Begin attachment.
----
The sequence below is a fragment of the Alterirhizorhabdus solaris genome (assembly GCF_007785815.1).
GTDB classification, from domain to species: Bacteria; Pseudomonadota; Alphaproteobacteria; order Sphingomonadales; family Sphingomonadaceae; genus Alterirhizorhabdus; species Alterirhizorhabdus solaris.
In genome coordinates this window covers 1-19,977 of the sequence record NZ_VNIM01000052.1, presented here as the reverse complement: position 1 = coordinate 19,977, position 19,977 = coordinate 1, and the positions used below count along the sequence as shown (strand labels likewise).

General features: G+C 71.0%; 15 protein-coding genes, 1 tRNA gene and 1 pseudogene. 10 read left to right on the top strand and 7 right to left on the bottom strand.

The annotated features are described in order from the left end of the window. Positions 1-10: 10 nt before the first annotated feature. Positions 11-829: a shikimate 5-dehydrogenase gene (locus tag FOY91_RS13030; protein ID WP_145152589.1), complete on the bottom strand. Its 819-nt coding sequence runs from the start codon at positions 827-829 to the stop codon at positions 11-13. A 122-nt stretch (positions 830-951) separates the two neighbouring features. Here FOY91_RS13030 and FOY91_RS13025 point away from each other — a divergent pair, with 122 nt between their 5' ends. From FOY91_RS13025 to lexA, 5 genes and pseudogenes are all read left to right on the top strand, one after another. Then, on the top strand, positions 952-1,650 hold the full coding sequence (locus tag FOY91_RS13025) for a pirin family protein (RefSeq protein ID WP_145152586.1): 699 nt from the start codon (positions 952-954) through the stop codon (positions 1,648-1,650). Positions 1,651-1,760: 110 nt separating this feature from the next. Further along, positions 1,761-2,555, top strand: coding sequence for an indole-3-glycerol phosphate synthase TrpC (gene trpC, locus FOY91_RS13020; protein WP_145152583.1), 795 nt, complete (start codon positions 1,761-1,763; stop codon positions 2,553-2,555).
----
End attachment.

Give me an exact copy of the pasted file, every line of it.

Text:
The sequence below is a fragment of the Alterirhizorhabdus solaris genome (assembly GCF_007785815.1).
GTDB classification, from domain to species: Bacteria; Pseudomonadota; Alphaproteobacteria; order Sphingomonadales; family Sphingomonadaceae; genus Alterirhizorhabdus; species Alterirhizorhabdus solaris.
In genome coordinates this window covers 1-19,977 of the sequence record NZ_VNIM01000052.1, presented here as the reverse complement: position 1 = coordinate 19,977, position 19,977 = coordinate 1, and the positions used below count along the sequence as shown (strand labels likewise).

General features: G+C 71.0%; 15 protein-coding genes, 1 tRNA gene and 1 pseudogene. 10 read left to right on the top strand and 7 right to left on the bottom strand.

The annotated features are described in order from the left end of the window. Positions 1-10: 10 nt before the first annotated feature. Positions 11-829: a shikimate 5-dehydrogenase gene (locus tag FOY91_RS13030; protein ID WP_145152589.1), complete on the bottom strand. Its 819-nt coding sequence runs from the start codon at positions 827-829 to the stop codon at positions 11-13. A 122-nt stretch (positions 830-951) separates the two neighbouring features. Here FOY91_RS13030 and FOY91_RS13025 point away from each other — a divergent pair, with 122 nt between their 5' ends. From FOY91_RS13025 to lexA, 5 genes and pseudogenes are all read left to right on the top strand, one after another. Then, on the top strand, positions 952-1,650 hold the full coding sequence (locus tag FOY91_RS13025) for a pirin family protein (RefSeq protein ID WP_145152586.1): 699 nt from the start codon (positions 952-954) through the stop codon (positions 1,648-1,650). Positions 1,651-1,760: 110 nt separating this feature from the next. Further along, positions 1,761-2,555, top strand: coding sequence for an indole-3-glycerol phosphate synthase TrpC (gene trpC, locus FOY91_RS13020; protein WP_145152583.1), 795 nt, complete (start codon positions 1,761-1,763; stop codon positions 2,553-2,555).